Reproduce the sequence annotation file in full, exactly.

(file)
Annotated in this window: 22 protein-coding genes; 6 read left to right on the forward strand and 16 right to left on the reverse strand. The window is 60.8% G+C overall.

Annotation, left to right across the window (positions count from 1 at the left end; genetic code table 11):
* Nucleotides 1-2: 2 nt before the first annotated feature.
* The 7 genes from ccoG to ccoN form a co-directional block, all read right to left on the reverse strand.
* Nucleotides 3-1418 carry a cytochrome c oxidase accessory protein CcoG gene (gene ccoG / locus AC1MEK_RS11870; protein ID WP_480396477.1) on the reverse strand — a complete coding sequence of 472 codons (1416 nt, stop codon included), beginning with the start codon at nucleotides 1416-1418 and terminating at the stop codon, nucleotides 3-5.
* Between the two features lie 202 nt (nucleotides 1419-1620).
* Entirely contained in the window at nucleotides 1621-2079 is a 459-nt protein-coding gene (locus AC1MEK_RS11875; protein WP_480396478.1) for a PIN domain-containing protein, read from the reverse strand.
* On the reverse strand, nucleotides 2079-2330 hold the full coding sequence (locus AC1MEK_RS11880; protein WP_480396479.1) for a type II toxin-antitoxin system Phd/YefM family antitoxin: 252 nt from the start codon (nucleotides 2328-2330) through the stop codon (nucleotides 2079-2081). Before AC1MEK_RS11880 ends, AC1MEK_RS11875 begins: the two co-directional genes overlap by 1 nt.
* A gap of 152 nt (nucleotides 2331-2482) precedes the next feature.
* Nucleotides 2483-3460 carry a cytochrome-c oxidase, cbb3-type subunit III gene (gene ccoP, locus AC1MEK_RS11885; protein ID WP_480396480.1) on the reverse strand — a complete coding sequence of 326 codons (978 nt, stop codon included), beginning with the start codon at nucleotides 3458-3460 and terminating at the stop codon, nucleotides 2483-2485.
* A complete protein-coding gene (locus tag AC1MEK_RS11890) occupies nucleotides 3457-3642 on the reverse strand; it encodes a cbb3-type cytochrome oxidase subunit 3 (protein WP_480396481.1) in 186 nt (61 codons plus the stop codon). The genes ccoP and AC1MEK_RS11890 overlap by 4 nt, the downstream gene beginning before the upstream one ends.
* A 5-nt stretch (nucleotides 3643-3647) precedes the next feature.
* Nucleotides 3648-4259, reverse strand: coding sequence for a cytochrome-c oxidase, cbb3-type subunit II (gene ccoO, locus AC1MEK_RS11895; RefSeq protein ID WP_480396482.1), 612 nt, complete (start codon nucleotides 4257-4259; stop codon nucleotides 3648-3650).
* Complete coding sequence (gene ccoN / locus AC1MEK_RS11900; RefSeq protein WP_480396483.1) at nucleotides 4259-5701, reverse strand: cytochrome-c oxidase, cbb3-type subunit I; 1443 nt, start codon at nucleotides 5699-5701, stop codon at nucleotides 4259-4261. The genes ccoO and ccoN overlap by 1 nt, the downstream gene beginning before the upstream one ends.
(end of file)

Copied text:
Annotated in this window: 22 protein-coding genes; 6 read left to right on the forward strand and 16 right to left on the reverse strand. The window is 60.8% G+C overall.

Annotation, left to right across the window (positions count from 1 at the left end; genetic code table 11):
* Nucleotides 1-2: 2 nt before the first annotated feature.
* The 7 genes from ccoG to ccoN form a co-directional block, all read right to left on the reverse strand.
* Nucleotides 3-1418 carry a cytochrome c oxidase accessory protein CcoG gene (gene ccoG / locus AC1MEK_RS11870; protein ID WP_480396477.1) on the reverse strand — a complete coding sequence of 472 codons (1416 nt, stop codon included), beginning with the start codon at nucleotides 1416-1418 and terminating at the stop codon, nucleotides 3-5.
* Between the two features lie 202 nt (nucleotides 1419-1620).
* Entirely contained in the window at nucleotides 1621-2079 is a 459-nt protein-coding gene (locus AC1MEK_RS11875; protein WP_480396478.1) for a PIN domain-containing protein, read from the reverse strand.
* On the reverse strand, nucleotides 2079-2330 hold the full coding sequence (locus AC1MEK_RS11880; protein WP_480396479.1) for a type II toxin-antitoxin system Phd/YefM family antitoxin: 252 nt from the start codon (nucleotides 2328-2330) through the stop codon (nucleotides 2079-2081). Before AC1MEK_RS11880 ends, AC1MEK_RS11875 begins: the two co-directional genes overlap by 1 nt.
* A gap of 152 nt (nucleotides 2331-2482) precedes the next feature.
* Nucleotides 2483-3460 carry a cytochrome-c oxidase, cbb3-type subunit III gene (gene ccoP, locus AC1MEK_RS11885; protein ID WP_480396480.1) on the reverse strand — a complete coding sequence of 326 codons (978 nt, stop codon included), beginning with the start codon at nucleotides 3458-3460 and terminating at the stop codon, nucleotides 2483-2485.
* A complete protein-coding gene (locus tag AC1MEK_RS11890) occupies nucleotides 3457-3642 on the reverse strand; it encodes a cbb3-type cytochrome oxidase subunit 3 (protein WP_480396481.1) in 186 nt (61 codons plus the stop codon). The genes ccoP and AC1MEK_RS11890 overlap by 4 nt, the downstream gene beginning before the upstream one ends.
* A 5-nt stretch (nucleotides 3643-3647) precedes the next feature.
* Nucleotides 3648-4259, reverse strand: coding sequence for a cytochrome-c oxidase, cbb3-type subunit II (gene ccoO, locus AC1MEK_RS11895; RefSeq protein ID WP_480396482.1), 612 nt, complete (start codon nucleotides 4257-4259; stop codon nucleotides 3648-3650).
* Complete coding sequence (gene ccoN / locus AC1MEK_RS11900; RefSeq protein WP_480396483.1) at nucleotides 4259-5701, reverse strand: cytochrome-c oxidase, cbb3-type subunit I; 1443 nt, start codon at nucleotides 5699-5701, stop codon at nucleotides 4259-4261. The genes ccoO and ccoN overlap by 1 nt, the downstream gene beginning before the upstream one ends.